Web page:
If you’ve ever had a container garden before, you’ve probably had the questions of can you use garden soil for potted plants?
It can be very tempting to use either soil from your raised bed gardens or just soil from the top layer of a ground garden. After all – that dirt is free and ready for you to use in your pots!
However, we generally advise against using soil directly from your garden for a few reasons.
There’s also garden soil that is available for purchase
Today we’re exploring this in more depth and talking about why you may want to avoid using garden soil for your potted plants.
Potting Soil Vs Garden Soil
The first topic we want to cover is the difference between potting soil and gardening soil. To beginner gardeners, they might seem very similar.
In fact, you can purchase gardening soil in bags at stores like Home Depot just as you would potting soil.
Garden soil can also refer to soil found in a raised bed garden or dirt from your ground.
Potting soil, on the other hand, is a specially formulated soil with multiple mediums such as perlite, coco coir, and more mixed together to make it lighter and less compact than garden soil.
Can you use Garden Soil for Potted Plants?
Using either definition of garden soil, they are both very different from potting soil. For the most part should garden soil and potting soil should not be used interchangeably.
Gardening Soil is Dense and Compact
Gardening soil is much more dense and compacted, and lacks the nutrients that are typically included with potting soil.
The density of gardening soil means that you won’t get the proper drainage if you use gardening soil in a pot. When you’re planting an in ground garden water can drain off into the earth.
Container gardening, on the other hand, can be different. Even with drainage holes in your pot you can still risk water accumulating and the roots getting soggy. This can often lead to root rot.
Additionally, with compact garden soil there likely won’t be enough aeration for the roots of your plant. Aeration is important for roots to thrive and grow.
Both of these factors result in an increased chance of root rot, as well as other pests and potential diseases.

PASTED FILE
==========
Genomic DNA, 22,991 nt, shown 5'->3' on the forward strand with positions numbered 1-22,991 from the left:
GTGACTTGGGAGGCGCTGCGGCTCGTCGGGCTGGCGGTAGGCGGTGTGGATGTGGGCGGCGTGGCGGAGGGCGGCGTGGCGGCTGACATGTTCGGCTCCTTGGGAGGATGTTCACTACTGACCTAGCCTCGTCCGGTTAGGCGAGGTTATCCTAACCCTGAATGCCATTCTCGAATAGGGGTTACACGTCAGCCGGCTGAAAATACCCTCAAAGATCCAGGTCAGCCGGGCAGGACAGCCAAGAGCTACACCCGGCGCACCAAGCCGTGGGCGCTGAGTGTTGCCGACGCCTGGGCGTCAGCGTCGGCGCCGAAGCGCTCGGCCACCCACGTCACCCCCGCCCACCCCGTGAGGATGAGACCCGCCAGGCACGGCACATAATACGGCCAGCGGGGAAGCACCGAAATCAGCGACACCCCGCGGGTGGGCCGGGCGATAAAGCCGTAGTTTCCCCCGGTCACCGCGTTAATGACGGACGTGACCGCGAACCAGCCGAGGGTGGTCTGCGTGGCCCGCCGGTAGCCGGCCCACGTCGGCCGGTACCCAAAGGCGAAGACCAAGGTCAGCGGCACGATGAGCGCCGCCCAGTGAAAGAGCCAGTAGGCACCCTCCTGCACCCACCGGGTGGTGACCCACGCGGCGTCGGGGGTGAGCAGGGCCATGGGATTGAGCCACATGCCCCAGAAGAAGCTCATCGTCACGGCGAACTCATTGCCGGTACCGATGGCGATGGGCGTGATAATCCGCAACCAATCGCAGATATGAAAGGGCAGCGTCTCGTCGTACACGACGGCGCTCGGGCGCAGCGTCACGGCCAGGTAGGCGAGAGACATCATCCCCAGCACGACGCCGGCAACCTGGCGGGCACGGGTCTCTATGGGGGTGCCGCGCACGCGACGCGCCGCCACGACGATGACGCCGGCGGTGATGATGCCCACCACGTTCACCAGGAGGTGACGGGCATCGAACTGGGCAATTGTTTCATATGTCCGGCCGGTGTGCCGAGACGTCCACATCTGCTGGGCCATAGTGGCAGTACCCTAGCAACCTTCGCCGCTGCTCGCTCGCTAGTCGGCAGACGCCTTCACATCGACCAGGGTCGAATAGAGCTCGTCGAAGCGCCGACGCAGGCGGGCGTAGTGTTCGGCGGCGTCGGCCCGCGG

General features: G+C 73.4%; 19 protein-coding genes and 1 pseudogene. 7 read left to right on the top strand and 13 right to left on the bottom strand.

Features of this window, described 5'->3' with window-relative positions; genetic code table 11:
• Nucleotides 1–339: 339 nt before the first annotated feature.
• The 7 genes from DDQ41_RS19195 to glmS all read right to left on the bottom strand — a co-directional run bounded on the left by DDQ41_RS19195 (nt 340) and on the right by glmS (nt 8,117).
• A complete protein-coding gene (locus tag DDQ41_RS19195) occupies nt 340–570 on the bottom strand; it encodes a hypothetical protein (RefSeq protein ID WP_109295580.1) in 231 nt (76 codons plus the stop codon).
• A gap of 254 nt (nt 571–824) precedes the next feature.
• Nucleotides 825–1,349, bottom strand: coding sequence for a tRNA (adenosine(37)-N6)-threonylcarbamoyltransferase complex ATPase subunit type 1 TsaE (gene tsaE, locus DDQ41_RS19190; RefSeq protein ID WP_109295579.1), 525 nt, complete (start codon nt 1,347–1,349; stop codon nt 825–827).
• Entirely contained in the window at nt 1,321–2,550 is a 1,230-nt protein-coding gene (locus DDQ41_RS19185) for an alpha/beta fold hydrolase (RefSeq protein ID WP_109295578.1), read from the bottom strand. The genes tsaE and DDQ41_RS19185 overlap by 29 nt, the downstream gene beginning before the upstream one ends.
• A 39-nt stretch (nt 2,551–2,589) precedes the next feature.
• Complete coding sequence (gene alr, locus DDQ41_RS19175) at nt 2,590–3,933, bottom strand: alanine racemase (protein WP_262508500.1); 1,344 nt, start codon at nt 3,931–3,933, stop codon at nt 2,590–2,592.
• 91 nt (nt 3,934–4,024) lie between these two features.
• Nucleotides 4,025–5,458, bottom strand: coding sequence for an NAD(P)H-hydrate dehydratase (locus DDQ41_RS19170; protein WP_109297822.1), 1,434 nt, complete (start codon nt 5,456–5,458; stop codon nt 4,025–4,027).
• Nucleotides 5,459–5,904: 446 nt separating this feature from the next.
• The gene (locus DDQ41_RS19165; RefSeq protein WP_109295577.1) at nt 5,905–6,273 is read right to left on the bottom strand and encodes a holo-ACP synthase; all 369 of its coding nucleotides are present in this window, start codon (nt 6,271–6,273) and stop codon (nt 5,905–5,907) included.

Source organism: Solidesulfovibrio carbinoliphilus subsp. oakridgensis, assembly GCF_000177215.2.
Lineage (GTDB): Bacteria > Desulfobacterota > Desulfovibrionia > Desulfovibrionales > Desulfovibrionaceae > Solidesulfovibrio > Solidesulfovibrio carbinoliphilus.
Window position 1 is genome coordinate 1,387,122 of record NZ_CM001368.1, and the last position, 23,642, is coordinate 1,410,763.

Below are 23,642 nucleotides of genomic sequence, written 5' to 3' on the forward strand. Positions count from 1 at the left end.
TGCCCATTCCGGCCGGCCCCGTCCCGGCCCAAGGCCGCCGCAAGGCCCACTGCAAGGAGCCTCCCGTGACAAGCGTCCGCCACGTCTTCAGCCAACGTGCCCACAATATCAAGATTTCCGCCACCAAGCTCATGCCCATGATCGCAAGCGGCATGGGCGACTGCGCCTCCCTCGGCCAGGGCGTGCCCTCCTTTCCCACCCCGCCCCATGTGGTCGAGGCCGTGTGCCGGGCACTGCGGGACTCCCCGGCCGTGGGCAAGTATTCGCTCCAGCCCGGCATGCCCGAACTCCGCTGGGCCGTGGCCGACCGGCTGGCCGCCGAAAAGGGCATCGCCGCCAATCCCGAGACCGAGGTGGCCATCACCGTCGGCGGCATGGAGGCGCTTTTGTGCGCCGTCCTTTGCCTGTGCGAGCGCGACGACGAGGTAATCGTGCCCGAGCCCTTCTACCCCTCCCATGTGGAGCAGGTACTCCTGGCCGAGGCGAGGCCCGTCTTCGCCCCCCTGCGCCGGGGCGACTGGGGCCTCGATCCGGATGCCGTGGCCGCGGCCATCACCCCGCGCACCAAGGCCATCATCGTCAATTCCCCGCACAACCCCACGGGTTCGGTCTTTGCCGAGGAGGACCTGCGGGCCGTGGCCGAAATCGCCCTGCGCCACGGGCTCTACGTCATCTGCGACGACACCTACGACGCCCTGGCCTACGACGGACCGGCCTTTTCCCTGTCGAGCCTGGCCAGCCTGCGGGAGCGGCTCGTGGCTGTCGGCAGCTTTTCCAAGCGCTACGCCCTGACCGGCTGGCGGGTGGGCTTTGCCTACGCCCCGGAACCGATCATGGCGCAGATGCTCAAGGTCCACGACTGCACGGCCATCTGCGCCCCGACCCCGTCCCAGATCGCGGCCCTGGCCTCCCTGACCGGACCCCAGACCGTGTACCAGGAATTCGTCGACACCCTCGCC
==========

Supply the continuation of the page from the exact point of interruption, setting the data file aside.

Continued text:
Garden Soil Lacks Nutrients
The lack of nutrients or fertilizer means that your soil will not have the right balance of nutrients for your potted plants. You can help mitigate this risk by adding fertilizer and testing the pH of the soil.
However unless you’re familiar with how to properly adjust both fertilizer and pH levels, its better to use potting soil to avoid this risk all together.
Garden Soil can Contain Pests
Aside from the first two factors we mentioned, there’s also the potential when you use garden soil for potted plants that you bring along pests that can wreak havoc on your plants.
This factor is more likely to be an issue if you’re pulling soil from the ground rather than buying bagged garden soil at your local store.
Its hard to tell just by sampling parts of the soil if it contains pests that could be harmful to your plants. Often these bugs are very small or still in egg or larvae form and not easily observable.
Selecting the Right Potting Soil
So, at this point we’ve covered why you don’t want to use garden soil for potted plants.
However – that leaves the question of what potting soil should I use?
When evaluating a potting soil, you want to consider the ingredients in it.
A good potting soil should have a mix of organic material, fertilizer, and medium that will provide drainage.
Fertilizer is important specifically for container gardening because container gardens are limited to the nutrients available in your pot.
In a ground garden, plants can pull nutrients from the earth. There’s also earthworms and other natural factors that can provide nutrients to the plant.
Container plants don’t have this option, so its important that a fertilizer is either mixed into the soil or you add it manually.
Drainage is also critical for container plants as we mentioned earlier. Mediums that provide drainage will help prevent your plant’s roots from staying too damp, which results in the dreaded root rot that many container gardeners face.
The most common materials to look for that provide drainage for plants include coco coir or coco peat, and perlite.